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Some of you may have caught on the hints I’ve been giving as to my current major project…my craft room! It’s been so fun, and in just a couple days I’ll be sharing the big reveal with you all, so stay tuned! For now, here’s my tutorial on How to Make Curtains: Or Not! You heard that right – how I goofed on a super simple project, then made it work out just great in the end.
In theory, my curtains should have taken me about an hour. In real life, though, it took about three. Want to know why? Because I completely guessed on the amount of fabric I needed. I ‘sort of’ measured the windows, then ‘sort of’ rounded the yard-age I’d need. Rule to the wise: always measure, twice!!! And err on the side of MORE fabric than you’ll need. I also didn’t take into account that the ruffles I wanted on my valence would require more fabric to reach the whole width….oops number two! To top it all off, I hadn’t realized that the fabric I chose was really thin, so I had to double it up on the valence. Strike three, I’m out!
So here’s the tutorial on How to Make Curtains (the CORRECT way)…..and stick around for the end and I’ll explain how I was able to make mine work out in the end!
- Main color fabric – measure for length and width for the valence AND the drapes. Keep in mind the more ruffles you do, the more fabric you’ll need because of the bunching. Also remember hems! DO NOT make my mistake and run short! You’ll need a little extra for strips to attach it to the curtain rod, unless you’d rather use ribbon.
- Lining fabric – I used this for just the hanging drapes (and doubled my main fabric for the valence). Measure your needs!
- Sewing supplies: machine, thread, pins, scissors
How to Make Curtains
- Carefully (measure lots) cut out your pieces. I had two windows, and did my valence pieces, plus four drape pieces (two per window). I cut a lining for each drape, as well.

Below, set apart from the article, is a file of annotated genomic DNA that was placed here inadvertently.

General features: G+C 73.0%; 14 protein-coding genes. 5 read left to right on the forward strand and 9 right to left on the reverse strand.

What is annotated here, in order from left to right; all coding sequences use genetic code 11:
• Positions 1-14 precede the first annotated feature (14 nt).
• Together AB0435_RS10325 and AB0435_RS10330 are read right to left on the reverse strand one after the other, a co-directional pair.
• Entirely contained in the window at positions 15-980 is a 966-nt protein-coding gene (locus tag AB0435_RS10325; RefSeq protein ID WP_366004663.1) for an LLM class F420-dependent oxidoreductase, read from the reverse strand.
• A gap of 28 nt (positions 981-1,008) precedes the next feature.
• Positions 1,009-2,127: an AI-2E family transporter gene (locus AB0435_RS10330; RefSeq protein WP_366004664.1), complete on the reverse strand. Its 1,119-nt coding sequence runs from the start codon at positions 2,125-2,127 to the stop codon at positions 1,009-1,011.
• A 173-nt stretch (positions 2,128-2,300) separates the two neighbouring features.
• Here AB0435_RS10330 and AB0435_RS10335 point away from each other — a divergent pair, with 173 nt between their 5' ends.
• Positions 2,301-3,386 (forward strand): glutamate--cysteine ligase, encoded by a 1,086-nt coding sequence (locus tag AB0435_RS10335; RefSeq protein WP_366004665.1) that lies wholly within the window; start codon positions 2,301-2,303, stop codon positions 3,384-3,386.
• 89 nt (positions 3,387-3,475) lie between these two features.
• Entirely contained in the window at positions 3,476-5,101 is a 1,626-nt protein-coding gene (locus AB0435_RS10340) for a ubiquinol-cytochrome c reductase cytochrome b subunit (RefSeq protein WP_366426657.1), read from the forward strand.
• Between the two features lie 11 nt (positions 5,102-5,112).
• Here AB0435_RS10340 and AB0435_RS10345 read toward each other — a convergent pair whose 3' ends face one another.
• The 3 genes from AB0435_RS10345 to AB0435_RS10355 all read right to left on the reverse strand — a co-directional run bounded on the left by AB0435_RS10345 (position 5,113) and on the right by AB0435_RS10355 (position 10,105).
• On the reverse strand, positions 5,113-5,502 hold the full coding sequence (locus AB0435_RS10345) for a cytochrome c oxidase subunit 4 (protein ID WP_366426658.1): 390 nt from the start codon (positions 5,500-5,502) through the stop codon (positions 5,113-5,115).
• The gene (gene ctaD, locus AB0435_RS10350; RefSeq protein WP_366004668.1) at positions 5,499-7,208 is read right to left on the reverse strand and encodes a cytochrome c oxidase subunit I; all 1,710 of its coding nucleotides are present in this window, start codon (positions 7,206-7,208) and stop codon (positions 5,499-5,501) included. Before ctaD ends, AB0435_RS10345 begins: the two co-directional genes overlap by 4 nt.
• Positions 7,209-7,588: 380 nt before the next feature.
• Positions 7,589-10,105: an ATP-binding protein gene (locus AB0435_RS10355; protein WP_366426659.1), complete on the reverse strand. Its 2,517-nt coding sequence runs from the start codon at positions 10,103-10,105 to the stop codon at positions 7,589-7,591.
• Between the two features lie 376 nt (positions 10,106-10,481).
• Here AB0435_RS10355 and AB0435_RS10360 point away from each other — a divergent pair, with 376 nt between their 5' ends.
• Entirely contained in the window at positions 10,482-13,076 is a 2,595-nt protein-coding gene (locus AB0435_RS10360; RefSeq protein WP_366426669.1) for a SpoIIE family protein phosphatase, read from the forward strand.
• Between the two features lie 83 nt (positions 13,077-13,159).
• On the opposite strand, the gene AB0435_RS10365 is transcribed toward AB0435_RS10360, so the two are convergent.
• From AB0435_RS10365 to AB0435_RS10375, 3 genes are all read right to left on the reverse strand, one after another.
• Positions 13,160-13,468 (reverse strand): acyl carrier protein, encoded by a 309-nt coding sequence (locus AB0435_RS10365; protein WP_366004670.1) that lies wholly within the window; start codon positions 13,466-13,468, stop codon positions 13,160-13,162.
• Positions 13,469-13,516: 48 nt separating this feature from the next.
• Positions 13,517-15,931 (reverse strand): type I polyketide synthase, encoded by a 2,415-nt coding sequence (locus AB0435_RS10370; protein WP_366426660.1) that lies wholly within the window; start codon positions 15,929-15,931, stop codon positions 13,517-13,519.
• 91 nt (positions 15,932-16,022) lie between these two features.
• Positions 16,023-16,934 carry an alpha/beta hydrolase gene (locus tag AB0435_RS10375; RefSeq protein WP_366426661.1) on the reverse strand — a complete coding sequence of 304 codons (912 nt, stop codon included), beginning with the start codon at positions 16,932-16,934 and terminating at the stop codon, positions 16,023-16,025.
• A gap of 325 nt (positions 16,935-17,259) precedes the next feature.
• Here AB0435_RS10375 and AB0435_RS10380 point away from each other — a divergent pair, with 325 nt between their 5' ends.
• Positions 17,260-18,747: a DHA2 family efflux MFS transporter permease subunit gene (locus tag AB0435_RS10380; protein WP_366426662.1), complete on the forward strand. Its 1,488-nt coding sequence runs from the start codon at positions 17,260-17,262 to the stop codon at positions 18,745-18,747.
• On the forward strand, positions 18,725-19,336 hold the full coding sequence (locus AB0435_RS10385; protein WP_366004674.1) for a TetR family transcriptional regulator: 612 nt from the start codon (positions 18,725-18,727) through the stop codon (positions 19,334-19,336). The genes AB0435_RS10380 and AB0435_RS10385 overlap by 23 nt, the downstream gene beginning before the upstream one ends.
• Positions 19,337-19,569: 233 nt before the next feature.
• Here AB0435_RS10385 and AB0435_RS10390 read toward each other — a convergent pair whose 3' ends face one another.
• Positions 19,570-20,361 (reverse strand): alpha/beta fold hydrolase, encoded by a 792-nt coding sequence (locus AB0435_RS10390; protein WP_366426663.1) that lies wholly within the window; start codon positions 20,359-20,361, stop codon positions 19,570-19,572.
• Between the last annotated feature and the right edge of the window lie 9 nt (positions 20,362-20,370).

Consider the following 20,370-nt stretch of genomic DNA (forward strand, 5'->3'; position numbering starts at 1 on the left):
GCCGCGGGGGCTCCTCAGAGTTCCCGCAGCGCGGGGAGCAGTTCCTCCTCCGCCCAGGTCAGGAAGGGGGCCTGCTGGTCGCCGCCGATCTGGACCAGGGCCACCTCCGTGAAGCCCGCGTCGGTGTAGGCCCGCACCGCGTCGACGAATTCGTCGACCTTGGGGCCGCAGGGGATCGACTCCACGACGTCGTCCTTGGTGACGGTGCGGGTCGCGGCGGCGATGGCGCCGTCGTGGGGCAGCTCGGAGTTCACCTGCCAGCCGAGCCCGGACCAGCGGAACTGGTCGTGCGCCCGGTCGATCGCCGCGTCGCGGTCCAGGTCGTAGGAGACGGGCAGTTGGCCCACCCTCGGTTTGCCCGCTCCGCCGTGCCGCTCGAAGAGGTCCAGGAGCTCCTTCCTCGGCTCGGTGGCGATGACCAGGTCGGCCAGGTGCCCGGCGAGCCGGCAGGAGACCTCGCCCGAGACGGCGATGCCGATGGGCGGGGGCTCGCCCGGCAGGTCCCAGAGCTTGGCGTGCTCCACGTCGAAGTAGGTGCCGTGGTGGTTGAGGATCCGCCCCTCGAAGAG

- Hem everything! I did a simple 1/2″ hem. Make sure to pin it nicely, especially in the corners.
- To attach the lining, I simply sewed it to the main fabric drape along the top. This way they flow nicely at the bottom without being attached…plus it saves time on more sewing!
- Cut 4 strips of fabric per drape and 6-8 strips per valence, about 2″-3″ in width and about 5″-6″ long, or use thick ribbon. I then sewed them in a single line, spaced evenly out, along the top of the drapes.
- Use the strips to attach the drapes to the rod!
- For your valence, after you’ve hemmed all the way around, you do the ruffles. You can either use a gathering foot, or simply bunch it as you sew (that’s what I did). Watch your fingers…it can hurt bad, trust me!
- Attach 6-8 (depending on how wide your valence is) strips along your sewed ruffle line on the back of your valence (so the high ruffles stick up ABOVE the rod). Attach it to the rod.
See, easy-peasy! If you follow the directions and MEASURE correctly (smack my own forehead here)! Want to know how I fixed my shortage-of-fabric? Well, my original valence was longer than the final product…..as show here:
But it only reached part of the way across the window! Since I’d planned it longer, I was able to cut the bottom half off, hem it all the way and add the ruffles. Then, of course, the shortened piece was SHORTER than the main valence….so I cut it in half width-wise. The result: two shorter valences on the SIDES of the window, with the longer main valence in the CENTER of the window…..and it actually turned out kind of neat how it almost flows down longer into the middle:
What do you think? Would this drive you bonkers? For me, I like it for the time being. I’ll most likely replace them down the road, but for now I’ll keep them how they are.
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